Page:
Handicraft bazaar attracts international vendors from different cultures
- By: Ming Min AW YONGEdited by: Kate Zhang
Richard Crosbie, an artist from the UK, has been preparing for the Halloween bazaar booth to sell his artwork.
Crosbie has been in Hong Kong for 25 years and started his stall at the bazaar a year and a half ago. This time he became a vendor at a Halloween bazaar, which was held by a local organisation called Handmade Hong Kong, a body holds regular craft markets in the city.
“There's a lot of planning (for the stall), and there's a lot of work that goes into it even though there is a one-day event,” Crosbie said.
The Halloween night market is held on Oct. 30 at Discovery Bay, lasting seven hours. The celebration attracts many vendors, especially international ones. There are 93 stalls with different vendors selling unique handicrafts.
Many hawkers are looking forward to the opportunity as their business has been bleak for the past few years due to the impact of COVID-19. Handicraft dealers from around the world promote cultural exchange while selling.
Street trading has been part of local culture in Hong Kong for over 100 years. The city has 97 public markets, around 14,000 stalls, and 11 hawker bazaars with various commodities from fresh produce, food, clothing and household items, according to the Food and Environmental Hygiene Department.
Megan Olinger, the founder of Handmade Hong Kong, said that she started crafting at home in 2007 and was introduced by her friend to organise a market. Their first event only had 12 vendors, and now they have around 150.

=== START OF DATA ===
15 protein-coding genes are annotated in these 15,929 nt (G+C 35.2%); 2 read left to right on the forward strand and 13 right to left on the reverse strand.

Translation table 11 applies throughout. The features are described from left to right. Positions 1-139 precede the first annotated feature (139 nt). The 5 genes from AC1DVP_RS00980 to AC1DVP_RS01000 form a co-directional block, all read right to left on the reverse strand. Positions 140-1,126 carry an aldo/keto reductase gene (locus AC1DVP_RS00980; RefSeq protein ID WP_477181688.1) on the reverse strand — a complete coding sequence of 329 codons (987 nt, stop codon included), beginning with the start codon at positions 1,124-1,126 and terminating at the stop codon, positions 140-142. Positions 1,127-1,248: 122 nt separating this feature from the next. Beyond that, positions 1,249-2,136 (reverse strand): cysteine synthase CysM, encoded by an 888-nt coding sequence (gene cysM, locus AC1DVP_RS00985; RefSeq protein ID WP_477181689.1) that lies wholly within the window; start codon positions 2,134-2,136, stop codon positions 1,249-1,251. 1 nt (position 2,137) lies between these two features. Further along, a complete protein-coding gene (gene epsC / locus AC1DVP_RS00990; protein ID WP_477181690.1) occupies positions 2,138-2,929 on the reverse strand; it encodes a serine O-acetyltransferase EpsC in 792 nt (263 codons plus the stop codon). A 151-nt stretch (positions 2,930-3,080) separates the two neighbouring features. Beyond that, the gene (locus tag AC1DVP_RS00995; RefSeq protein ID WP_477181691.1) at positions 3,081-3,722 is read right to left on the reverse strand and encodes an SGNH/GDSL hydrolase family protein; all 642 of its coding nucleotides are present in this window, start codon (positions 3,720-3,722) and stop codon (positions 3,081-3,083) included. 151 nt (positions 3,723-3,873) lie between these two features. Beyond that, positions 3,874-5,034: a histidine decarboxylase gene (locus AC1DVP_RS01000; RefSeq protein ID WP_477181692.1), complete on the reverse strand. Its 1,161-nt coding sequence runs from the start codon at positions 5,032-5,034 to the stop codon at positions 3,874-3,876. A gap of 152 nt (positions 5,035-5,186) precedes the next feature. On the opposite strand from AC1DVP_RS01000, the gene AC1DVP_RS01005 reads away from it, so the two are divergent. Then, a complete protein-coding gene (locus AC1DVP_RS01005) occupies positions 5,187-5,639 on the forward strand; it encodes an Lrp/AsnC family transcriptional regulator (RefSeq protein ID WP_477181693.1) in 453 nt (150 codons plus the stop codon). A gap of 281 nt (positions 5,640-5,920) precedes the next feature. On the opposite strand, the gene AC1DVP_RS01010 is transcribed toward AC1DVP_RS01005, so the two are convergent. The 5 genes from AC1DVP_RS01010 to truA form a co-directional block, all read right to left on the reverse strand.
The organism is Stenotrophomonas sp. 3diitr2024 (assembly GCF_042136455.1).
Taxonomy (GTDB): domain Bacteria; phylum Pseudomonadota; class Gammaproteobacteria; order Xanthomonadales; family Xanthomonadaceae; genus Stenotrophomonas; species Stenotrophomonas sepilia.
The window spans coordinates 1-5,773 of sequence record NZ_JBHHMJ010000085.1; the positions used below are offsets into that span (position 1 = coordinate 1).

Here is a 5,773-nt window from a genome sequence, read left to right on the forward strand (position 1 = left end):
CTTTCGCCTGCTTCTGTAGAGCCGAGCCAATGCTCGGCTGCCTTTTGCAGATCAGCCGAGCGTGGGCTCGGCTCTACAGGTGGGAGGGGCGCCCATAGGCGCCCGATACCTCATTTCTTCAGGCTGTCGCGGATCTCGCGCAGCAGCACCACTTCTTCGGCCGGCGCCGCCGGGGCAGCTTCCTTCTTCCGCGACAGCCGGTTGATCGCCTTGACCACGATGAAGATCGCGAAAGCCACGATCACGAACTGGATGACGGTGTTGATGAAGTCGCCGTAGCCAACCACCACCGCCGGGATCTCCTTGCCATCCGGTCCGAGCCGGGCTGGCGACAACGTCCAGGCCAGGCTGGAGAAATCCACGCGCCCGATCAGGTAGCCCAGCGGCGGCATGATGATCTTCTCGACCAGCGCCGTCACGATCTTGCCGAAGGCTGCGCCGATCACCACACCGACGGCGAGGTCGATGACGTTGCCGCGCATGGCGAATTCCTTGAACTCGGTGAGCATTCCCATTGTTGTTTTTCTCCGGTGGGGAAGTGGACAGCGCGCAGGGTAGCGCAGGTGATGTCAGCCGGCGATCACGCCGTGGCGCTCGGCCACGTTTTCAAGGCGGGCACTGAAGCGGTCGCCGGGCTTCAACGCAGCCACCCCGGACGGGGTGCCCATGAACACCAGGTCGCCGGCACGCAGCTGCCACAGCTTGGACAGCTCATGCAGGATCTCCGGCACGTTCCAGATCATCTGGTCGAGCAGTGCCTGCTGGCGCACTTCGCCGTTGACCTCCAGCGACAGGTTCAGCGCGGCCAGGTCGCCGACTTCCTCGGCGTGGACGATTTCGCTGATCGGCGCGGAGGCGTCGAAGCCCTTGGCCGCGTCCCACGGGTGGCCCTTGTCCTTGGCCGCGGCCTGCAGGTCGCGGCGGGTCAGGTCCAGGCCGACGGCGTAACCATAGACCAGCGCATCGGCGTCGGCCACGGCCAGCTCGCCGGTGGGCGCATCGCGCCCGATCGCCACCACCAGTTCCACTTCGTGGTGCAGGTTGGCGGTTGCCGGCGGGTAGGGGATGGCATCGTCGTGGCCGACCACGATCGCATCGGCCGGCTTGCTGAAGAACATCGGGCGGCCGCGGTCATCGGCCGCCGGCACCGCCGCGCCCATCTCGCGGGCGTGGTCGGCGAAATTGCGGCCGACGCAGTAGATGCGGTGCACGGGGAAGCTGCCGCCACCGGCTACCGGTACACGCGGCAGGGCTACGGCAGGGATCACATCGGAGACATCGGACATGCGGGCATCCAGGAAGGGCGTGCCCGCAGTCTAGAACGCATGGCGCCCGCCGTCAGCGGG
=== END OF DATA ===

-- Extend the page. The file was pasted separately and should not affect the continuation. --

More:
The Discovery Bay Market has been operating for many years and has become the organisation's representative market. Their events receive strong support from the public.
“What's been fantastic is seeing the amount of creativity in Hong Kong that people are doing at home on their own. It's been phenomenal to see it has grown and we help to foster that in the community,” Olinger said.
Rythma Berry, from India, sells handmade soy wax candles at the bazaar. She said attending and running her stall at markets was the best place to meet her customers and receive feedback face-to-face.
“In Hong Kong, having a shop is really expensive. I like the fact that, in a bazaar, it's flexible, I can go to sell once or twice a week, and it gives me a chance to meet new customers and have fun,” Rythma said.
Rythma said the bazaar had become a cultural fusion because vendors with different ethnic backgrounds have brought and shared their locally unique products.
Wong Yi-Jie, 23, an exchange student from Singapore, said shopping for handicrafts is very cool.
“I would be more likely to go if the bazaar featured traditional handicrafts, especially those where the trade is dying out or not as common anymore,” he said.
The Home Affairs Department would join with local groups to organise weekend bazaars in five territory regions in the fourth quarter of 2022 to foster diversified local economic activities, according to the policy address this year.
Maria Jose Pareja, selling handmade Latin America dolls from Nepal, looks forward to the upcoming bazaars.
“I'm very excited because I don't think I have reached a lot of local people. If I can join these markets organised by the government, it would be nice to reach the local community,” Pareja said.
Olinger thinks anything that encourages and fosters creativity in Hong Kong is important.
“If there's more opportunity for people to showcase their work, that's always a great thing that can be happening. It helps them get their workout and help somebody known, and it encourages more creativity for people that see them,” Olinger said.
《The Young Reporter》
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